Barry Evans plays a put-upon language teacher who tries to make a living by teaching English to immigrants. With pupils from India, France, China, and many other countries, his lessons do ... See full summary »
26 episodes of this syndicated show were produced in 1986 to 1987 debuting in September 1986. Taylor Brown teaches a night school course to recent immigrants trying to pass the citizenship ... See full summary »
Garrett M. Brown,
Isabella and Dmitry, a middle age couple, are confronted again with another suicide attempt done by their only son Victor, who's locked up in a mental institution, being diagnosed with ... See full summary »
Barry Evans plays a put-upon language teacher who tries to make a living by teaching English to immigrants. With pupils from India, France, China, and many other countries, his lessons do not always go as planned. Written by
This show was remade in India as "Zaban Sambhal ke" (Talk with Care). In this, the students from various parts of India learn Hindi under Pankaj Kapur. See more »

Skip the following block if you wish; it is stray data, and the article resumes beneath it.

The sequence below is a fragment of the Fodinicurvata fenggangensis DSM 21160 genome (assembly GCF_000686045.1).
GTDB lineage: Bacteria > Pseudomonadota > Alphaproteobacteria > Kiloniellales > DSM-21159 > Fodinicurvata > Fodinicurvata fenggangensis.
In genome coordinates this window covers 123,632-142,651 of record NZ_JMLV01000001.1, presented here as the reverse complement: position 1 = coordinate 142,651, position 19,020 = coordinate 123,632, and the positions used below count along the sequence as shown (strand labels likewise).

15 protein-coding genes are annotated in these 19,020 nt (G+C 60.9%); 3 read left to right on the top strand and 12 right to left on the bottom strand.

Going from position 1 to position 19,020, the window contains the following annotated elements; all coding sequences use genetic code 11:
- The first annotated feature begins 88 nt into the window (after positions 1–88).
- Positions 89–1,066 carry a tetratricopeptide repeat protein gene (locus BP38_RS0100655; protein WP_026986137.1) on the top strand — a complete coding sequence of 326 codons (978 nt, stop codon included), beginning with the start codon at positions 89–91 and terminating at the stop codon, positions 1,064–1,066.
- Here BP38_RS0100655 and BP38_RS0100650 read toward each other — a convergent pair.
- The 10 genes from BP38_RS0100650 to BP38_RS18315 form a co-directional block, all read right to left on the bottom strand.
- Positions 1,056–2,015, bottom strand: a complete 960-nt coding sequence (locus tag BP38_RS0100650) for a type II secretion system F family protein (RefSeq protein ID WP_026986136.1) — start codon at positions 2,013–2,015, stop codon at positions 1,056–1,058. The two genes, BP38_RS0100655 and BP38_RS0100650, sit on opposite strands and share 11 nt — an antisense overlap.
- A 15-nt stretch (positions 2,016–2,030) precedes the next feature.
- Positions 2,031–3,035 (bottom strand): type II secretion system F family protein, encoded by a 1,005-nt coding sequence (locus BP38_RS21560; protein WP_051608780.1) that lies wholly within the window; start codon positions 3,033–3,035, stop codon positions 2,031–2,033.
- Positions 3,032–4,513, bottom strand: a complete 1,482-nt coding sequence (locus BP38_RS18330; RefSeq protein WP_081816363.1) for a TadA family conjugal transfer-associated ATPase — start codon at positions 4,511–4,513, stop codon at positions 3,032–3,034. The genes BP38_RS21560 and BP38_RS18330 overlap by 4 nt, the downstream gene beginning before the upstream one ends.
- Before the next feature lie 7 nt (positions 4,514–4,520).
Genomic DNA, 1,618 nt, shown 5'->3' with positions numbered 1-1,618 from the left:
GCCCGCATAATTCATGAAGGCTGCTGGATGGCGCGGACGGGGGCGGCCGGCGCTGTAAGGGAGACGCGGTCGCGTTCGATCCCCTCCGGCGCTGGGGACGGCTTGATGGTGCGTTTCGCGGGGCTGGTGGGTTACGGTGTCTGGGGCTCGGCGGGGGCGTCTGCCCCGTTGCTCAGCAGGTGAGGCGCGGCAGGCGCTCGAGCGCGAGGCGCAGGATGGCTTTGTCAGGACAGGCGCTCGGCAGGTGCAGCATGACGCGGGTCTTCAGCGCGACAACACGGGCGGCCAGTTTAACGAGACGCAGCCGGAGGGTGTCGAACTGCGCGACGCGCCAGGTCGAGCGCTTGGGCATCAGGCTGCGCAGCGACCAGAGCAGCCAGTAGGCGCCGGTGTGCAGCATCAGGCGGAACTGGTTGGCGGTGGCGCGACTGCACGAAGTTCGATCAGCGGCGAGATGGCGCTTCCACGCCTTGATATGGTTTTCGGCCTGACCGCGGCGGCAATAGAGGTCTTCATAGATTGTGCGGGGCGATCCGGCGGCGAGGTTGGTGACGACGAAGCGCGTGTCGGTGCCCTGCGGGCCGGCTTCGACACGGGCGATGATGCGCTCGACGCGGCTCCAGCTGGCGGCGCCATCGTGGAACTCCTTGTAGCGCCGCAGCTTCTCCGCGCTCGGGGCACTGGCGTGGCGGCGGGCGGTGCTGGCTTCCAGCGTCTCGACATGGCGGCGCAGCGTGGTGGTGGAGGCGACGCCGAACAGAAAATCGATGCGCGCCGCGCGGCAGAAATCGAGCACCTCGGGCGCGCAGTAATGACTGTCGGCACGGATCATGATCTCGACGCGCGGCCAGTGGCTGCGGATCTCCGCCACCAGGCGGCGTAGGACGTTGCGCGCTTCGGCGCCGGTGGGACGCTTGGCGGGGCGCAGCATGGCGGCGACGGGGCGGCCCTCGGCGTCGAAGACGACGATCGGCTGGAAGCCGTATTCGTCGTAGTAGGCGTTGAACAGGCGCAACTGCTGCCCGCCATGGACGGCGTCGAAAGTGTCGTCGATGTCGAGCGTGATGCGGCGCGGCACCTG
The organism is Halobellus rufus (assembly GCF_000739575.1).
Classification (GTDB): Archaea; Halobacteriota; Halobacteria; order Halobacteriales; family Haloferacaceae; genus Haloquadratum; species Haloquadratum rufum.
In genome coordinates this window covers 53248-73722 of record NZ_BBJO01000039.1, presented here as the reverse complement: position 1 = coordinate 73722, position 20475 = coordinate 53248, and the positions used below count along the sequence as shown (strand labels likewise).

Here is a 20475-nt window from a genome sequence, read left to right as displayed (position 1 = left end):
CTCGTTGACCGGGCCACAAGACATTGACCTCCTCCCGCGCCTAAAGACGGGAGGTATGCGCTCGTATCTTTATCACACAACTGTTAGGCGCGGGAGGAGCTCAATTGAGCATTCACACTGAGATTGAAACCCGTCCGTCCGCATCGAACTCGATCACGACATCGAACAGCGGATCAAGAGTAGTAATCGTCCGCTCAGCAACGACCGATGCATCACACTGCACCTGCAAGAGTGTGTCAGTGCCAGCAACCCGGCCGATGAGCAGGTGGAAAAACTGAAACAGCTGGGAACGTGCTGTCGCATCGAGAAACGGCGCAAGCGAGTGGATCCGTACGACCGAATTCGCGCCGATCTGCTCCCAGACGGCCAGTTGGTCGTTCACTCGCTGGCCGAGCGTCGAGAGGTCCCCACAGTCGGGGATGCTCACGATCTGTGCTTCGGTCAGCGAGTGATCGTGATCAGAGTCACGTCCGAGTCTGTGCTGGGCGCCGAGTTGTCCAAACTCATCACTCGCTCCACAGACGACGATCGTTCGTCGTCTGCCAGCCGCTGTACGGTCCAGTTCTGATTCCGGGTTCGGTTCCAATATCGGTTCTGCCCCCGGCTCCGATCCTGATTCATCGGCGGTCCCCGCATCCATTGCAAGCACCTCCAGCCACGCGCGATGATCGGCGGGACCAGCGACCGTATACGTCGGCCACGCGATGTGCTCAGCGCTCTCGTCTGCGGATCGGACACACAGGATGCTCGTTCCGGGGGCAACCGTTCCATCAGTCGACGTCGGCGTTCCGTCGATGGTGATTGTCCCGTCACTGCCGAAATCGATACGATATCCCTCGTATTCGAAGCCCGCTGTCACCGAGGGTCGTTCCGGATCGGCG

In the last episode of Series Three, 'What a Tangled Web', Sid the caretaker laments at length that twenty-eight years ago he was married, despite having a whole previous episode ('How's Your Father' from Series Two) about Mr. Brown offering to pay for him to wed his partner after hearing Sid never married her. See more »
Mind Your Language might not have been smart comedy, but it was good comedy with the misunderstandings stemming from a valid observation of differing cultures. The idea was not dissimilar from other sitcoms of this time such as Robin's Nest: a small matter, concealed, becomes a major matter after 15 minutes. Throw in the xenophobia of Britain after it joined the EEC and what we had was a very fine comedy about the country's relationship with her former colonies and the new Johnny Foreigners across the channel.
If anything, the students got the last laugh if it had not been the narrow-mindedness of characters such as stiff-upper-lip principal Miss Courtenay, or teacher Jeremy Brown finding himself out of his depth, then the joke wouldn't be on them.
It's a pity the political correctness brigade will probably prevent this show from being rerun. As a "minority", I never found the portrayal of my race offensive on this show when it aired in New Zealand. To the PC thugs, I say this: we minorities are OK without your defending us. The real insult is that you don't believe we are up to it.
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